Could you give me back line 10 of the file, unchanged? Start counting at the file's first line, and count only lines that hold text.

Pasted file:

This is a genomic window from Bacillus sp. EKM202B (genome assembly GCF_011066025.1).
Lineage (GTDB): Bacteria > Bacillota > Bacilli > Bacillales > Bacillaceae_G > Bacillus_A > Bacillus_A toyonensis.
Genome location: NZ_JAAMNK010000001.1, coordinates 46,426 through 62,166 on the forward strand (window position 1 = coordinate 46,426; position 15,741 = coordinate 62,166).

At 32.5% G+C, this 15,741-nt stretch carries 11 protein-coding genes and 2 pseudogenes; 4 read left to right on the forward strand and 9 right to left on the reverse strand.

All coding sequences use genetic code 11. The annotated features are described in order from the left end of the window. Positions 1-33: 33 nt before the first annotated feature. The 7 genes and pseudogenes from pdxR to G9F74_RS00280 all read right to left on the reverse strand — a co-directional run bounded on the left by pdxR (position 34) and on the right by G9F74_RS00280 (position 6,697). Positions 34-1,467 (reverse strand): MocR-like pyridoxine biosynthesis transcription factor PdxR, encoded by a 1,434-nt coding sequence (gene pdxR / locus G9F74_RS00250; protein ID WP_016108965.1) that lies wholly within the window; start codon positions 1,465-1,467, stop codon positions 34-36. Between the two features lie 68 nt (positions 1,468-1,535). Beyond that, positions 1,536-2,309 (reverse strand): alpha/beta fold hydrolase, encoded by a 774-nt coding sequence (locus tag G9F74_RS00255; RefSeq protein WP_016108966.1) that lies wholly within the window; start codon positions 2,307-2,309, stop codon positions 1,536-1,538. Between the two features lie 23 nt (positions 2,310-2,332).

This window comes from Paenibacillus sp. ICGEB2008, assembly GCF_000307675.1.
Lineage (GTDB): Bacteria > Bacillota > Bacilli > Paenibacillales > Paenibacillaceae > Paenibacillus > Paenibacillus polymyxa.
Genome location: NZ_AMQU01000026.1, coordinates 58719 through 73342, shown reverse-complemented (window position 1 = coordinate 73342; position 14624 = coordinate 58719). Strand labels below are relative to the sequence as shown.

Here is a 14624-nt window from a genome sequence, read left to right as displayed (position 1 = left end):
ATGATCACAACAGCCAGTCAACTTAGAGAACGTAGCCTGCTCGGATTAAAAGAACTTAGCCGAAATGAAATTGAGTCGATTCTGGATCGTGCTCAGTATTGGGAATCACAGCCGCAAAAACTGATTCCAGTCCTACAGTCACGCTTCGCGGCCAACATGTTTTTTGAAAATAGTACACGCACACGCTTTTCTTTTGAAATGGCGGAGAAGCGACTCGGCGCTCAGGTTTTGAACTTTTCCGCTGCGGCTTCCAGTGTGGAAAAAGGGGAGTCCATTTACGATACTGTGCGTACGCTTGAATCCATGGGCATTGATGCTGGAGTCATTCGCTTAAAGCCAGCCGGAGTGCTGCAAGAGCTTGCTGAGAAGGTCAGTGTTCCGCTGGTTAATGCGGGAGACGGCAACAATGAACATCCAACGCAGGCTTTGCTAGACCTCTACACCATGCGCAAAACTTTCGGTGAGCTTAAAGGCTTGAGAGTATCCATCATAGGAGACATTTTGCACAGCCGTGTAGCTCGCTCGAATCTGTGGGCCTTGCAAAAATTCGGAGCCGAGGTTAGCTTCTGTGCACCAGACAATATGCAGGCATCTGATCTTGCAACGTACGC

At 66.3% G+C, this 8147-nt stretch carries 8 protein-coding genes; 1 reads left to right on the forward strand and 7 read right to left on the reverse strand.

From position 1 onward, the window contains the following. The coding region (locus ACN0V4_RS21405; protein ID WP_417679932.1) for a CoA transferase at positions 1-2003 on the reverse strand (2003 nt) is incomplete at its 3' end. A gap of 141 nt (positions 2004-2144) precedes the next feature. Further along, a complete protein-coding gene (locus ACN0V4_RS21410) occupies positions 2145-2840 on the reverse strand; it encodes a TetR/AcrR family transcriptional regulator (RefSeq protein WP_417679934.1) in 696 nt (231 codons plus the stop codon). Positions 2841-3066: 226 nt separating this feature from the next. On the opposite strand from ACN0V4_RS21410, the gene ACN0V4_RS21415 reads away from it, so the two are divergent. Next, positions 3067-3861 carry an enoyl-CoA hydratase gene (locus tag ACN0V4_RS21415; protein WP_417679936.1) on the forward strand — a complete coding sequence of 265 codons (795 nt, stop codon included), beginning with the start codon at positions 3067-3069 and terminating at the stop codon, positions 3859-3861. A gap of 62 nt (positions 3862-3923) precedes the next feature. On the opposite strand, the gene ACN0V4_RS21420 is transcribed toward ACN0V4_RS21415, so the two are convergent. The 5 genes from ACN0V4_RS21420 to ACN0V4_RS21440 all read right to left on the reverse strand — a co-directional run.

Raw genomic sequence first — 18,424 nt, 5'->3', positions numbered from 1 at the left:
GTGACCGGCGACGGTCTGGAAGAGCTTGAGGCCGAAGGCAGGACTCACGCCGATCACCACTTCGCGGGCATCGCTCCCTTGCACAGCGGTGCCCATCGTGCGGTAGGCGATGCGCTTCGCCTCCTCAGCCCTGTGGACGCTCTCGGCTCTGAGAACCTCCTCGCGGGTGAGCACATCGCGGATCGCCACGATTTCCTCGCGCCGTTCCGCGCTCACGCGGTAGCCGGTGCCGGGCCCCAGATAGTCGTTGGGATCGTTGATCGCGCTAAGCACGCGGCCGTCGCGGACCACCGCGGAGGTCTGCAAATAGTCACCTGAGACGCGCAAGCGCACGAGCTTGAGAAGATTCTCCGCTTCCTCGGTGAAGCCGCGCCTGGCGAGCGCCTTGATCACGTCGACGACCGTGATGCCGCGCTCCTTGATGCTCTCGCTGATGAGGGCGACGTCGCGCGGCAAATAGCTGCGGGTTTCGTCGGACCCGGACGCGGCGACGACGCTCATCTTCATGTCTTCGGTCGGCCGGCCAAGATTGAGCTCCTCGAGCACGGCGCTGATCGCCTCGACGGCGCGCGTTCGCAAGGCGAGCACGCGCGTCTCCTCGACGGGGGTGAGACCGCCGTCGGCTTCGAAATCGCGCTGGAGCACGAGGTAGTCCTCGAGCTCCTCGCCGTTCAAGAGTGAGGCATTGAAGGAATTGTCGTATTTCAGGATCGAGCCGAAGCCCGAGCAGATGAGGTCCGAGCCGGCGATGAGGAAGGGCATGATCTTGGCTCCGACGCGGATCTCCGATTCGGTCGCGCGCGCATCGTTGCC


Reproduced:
ATGATCACAACAGCCAGTCAACTTAGAGAACGTAGCCTGCTCGGATTAAAAGAACTTAGCCGAAATGAAATTGAGTCGATTCTGGATCGTGCTCAGTATTGGGAATCACAGCCGCAAAAACTGATTCCAGTCCTACAGTCACGCTTCGCGGCCAACATGTTTTTTGAAAATAGTACACGCACACGCTTTTCTTTTGAAATGGCGGAGAAGCGACTCGGCGCTCAGGTTTTGAACTTTTCCGCTGCGGCTTCCAGTGTGGAAAAAGGGGAGTCCATTTACGATACTGTGCGTACGCTTGAATCCATGGGCATTGATGCTGGAGTCATTCGCTTAAAGCCAGCCGGAGTGCTGCAAGAGCTTGCTGAGAAGGTCAGTGTTCCGCTGGTTAATGCGGGAGACGGCAACAATGAACATCCAACGCAGGCTTTGCTAGACCTCTACACCATGCGCAAAACTTTCGGTGAGCTTAAAGGCTTGAGAGTATCCATCATAGGAGACATTTTGCACAGCCGTGTAGCTCGCTCGAATCTGTGGGCCTTGCAAAAATTCGGAGCCGAGGTTAGCTTCTGTGCACCAGACAATATGCAGGCATCTGATCTTGCAACGTACGC